By Jill Richardson
Kuna Melba News reporter
An appraiser has delivered to the Melba City Council the valuations on city-owned properties. The City of Melba currently owns four properties inside the city limits they are hoping to sell while also encouraging economic development.
Melba’s Marshall Anderson came to the Melba City Council meeting this month and expressed interest in the Quik Stop location (208 3rd Street). Anderson is interested in using the space, appraised at $40,000 for the building and lot (excluding assets located inside the building), for a restaurant. While most city council members are in favor of auctioning off the property, other ideas include leasing the space or dividing it into smaller, leasable spaces for businesses. The City of Melba, who recently invested over $3,000 to bring the property up to code due to some faulty electrical connections, would need to take the next step and set an auction date for this property.
Appraised for $15,000 the Agenbroad house (202 3rd Street) is a smaller brick home on a commercial lot. City councilmembers have discussed turning it into a museum or Canyon County Sheriff substation. The condition of the house and property are somewhat in question and the appraiser felt that an $8,000 allowance should be made for demolition, resulting in a final appraisal of just $7,000.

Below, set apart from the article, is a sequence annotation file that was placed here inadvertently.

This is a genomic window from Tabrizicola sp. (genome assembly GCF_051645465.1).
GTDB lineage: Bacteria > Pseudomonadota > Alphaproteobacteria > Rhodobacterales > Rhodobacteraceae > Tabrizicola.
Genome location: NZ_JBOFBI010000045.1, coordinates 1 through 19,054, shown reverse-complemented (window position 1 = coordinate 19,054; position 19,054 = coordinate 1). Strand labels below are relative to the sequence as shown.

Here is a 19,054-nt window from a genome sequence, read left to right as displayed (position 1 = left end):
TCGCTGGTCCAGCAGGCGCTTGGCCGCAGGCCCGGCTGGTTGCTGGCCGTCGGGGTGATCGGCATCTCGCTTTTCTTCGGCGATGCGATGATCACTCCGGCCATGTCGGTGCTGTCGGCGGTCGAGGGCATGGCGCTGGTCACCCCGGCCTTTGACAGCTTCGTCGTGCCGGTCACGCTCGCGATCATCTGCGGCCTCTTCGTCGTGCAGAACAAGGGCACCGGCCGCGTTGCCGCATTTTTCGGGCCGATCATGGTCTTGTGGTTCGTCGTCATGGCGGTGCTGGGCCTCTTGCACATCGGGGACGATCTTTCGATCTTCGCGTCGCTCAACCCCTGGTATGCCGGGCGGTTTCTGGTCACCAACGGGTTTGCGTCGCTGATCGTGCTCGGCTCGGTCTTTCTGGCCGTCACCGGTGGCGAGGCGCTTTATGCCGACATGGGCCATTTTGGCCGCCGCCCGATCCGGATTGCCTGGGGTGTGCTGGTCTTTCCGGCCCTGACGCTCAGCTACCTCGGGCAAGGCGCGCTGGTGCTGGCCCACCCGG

The bare lot (00 Broadway) across from the Agenbroad house was appraised for $7,000. The city council has considered that a better option would be to combine the property with another to allow for more parking.
The city has extensively invested in the fourth property, the Double D Warehouse lot (105 4th Street). The addition of ranch style fencing, a handmade structure honoring Melba and a berm covered in rock have dramatically changed the look of the lot in the past year. The property currently sits as a park like setting and acts as a welcome center for people entering the city from Southside Boulevard. That property was appraised for $35,000.
One concern is if the properties are sold to private entities and not developed, they would continue to sit unused.
“The danger of selling is that if a business starts up and fails, the building could then remain as non-usable,” said Councilman Chris Hinderliter.
That concern has led to discussions of the City using less traditional methods of possibly offering city financing for the new owner for up to 10 years. Then, in the event that a developer defaults on the financing or does not develop the property it would revert back to city ownership.
The city is willing to work with those interested in developing the properties.
“If they could ensure economic development we could make it work for the business,” said Councilman Parkie Stapleton.